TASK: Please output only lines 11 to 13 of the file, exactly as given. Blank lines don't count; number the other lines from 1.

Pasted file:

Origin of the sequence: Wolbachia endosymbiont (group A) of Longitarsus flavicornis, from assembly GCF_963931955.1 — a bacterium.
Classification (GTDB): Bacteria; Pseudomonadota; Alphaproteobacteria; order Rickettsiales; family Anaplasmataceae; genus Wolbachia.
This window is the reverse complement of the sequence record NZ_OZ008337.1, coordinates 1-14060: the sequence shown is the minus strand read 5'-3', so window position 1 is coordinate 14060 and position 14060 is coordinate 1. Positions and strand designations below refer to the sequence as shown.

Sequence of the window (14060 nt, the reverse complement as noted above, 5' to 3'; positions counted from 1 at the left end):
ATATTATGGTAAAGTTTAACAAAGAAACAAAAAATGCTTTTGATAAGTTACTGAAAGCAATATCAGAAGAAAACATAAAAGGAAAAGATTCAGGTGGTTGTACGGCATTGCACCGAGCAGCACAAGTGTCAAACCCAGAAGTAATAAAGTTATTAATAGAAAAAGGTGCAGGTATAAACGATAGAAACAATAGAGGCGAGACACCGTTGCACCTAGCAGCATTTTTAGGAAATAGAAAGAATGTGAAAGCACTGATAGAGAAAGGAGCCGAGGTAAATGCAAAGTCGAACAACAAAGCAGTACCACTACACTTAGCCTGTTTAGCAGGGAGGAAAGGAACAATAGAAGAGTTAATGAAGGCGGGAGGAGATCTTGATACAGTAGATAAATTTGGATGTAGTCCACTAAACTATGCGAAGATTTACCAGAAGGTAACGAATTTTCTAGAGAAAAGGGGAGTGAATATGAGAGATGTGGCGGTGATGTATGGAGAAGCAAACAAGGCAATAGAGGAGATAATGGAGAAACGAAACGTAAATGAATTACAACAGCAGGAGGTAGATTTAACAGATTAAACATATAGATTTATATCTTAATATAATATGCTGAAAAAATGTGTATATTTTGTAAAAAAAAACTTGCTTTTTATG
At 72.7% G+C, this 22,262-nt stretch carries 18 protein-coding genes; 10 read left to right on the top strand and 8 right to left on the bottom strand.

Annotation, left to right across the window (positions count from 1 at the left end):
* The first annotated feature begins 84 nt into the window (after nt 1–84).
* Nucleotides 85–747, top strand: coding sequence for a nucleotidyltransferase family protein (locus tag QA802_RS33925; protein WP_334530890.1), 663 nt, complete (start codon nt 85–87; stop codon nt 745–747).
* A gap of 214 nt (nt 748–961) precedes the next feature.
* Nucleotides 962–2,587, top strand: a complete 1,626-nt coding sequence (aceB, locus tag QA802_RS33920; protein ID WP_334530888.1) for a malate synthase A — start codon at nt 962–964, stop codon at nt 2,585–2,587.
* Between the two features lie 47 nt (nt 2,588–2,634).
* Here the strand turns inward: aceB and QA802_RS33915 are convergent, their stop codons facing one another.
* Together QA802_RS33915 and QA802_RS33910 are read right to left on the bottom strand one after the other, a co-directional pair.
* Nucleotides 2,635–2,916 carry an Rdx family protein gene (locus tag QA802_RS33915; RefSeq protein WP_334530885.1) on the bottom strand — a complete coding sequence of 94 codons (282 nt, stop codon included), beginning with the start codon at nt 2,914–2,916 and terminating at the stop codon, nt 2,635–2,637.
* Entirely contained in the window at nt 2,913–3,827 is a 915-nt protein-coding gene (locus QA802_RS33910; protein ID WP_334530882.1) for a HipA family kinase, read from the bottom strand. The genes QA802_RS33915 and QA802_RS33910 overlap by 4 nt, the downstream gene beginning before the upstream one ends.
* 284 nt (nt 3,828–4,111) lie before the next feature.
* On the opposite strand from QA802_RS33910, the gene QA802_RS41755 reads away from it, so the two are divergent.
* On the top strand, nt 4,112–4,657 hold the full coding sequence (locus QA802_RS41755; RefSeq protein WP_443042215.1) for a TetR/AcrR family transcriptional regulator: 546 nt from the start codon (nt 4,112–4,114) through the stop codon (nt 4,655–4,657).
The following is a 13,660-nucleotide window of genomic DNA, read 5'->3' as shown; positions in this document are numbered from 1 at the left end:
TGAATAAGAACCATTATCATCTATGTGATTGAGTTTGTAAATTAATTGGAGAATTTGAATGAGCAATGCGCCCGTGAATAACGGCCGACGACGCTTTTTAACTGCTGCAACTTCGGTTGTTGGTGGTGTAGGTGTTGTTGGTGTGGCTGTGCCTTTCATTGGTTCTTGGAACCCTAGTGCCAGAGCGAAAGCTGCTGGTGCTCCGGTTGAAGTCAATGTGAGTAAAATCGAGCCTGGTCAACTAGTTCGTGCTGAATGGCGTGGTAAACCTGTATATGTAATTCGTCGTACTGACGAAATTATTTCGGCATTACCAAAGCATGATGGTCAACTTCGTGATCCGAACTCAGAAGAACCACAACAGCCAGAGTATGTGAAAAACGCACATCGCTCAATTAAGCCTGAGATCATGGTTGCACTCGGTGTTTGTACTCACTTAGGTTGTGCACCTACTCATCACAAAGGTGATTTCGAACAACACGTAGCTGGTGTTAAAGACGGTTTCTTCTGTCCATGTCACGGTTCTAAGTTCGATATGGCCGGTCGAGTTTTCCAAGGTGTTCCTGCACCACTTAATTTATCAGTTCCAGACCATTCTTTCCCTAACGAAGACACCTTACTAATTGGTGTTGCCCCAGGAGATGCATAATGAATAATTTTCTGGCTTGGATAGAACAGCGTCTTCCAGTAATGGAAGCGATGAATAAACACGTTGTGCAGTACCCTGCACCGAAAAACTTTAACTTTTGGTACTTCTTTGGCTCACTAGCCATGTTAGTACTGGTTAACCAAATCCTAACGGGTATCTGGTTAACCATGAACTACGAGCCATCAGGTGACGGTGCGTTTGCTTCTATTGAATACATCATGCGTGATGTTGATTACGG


* Nucleotides 962–2,587, top strand: a complete 1,626-nt coding sequence (aceB, locus tag QA802_RS33920; protein ID WP_334530888.1) for a malate synthase A — start codon at nt 962–964, stop codon at nt 2,585–2,587.
* Between the two features lie 47 nt (nt 2,588–2,634).
* Here the strand turns inward: aceB and QA802_RS33915 are convergent, their stop codons facing one another.